Many immigrants take advantage of government-assistance programs like food stamps, housing vouchers, and Medicaid. The Trump administration's move would have expanded public charge grounds to include use of Supplemental Nutrition Assistance Program (SNAP), Medicaid, and Section 8 rental housing assistance.
The rule would have placed a roadblock on the path to legal immigration for immigrants who are poor and would have had to choose between facing hardship or obtaining a green card or other legal documents to stay in the country.
Trump was elected with a clear mandate to curtail immigration, especially immigration disadvantageous to the US taxpayer.
The rule, which the administration announced this summer, is being challenged in several federal courts by immigrant rights groups and more than a dozen state attorneys general. "It is a rule that will punish individuals for their receipt of benefits provided by our government, and discourages them from lawfully receiving available assistance meant to aid them in becoming contributing members of our society".
In Washington, U.S. District Judge Rosanna Malouf Peterson issued a nationwide injunctionruling that DHS had "not cited any statute, legislative history, or other resource that supports the interpretation that Congress has delegated to DHS the authority to expand the definition of who is inadmissible as a public charge or to define what benefits undermine, rather than to promote, the stated goal of achieving self-sufficiency". He wrote that the government had failed to provide "any reasonable explanation" for why the definition of "public charge" needed to be changed.
The now-blocked rule would have meant immigrants applying for legal permanent residency, a step before applying for citizenship, would be judged based on additional types of assistance they have accepted from the federal government for at least 12 months in any 36-month period.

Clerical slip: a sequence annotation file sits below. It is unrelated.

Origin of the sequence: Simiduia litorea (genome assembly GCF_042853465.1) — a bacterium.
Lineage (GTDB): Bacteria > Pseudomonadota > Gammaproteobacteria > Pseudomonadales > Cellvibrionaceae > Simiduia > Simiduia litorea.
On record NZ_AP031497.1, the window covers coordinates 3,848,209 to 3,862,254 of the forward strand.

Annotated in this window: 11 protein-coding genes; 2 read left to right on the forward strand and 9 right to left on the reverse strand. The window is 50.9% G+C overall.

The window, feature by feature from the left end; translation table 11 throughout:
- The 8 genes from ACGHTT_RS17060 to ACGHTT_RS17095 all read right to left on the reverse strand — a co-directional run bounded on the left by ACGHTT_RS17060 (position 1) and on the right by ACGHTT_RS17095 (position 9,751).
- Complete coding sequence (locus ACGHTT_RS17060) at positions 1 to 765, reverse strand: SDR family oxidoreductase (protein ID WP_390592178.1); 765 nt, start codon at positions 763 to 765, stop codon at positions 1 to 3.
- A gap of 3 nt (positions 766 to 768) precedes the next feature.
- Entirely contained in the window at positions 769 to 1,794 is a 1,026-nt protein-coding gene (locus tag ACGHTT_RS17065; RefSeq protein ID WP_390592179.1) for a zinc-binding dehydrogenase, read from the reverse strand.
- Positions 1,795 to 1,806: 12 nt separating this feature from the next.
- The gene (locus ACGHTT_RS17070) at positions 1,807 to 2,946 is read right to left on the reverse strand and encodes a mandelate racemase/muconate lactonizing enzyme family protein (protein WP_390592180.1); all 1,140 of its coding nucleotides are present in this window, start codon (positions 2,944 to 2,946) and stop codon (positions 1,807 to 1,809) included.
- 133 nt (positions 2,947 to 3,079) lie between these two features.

Factors like the immigrant's age, employment status and English-language ability would also be looked at to determine whether they could potentially become public burdens at any point in the future. "An objective judiciary will see that this rule lies squarely within long-held existing law".
The policy change immediately drew fire from anti-hunger advocates and immigrant advocates.
U.S. District Judge Rosanna Molouf Peterson in Spokane, Washington, issued a nationwide injunction Friday, around the same time that judges in NY and California announced similar decisions. The migrant would be left the immigrant in whatever status he or she had before.
The proclamation, published by the White House on October 4, requested that those seeking US immigrant visas be covered by "approved health insurance" within 30 days of entry into the country, or possess "the financial resources to pay for reasonably foreseeable medical costs".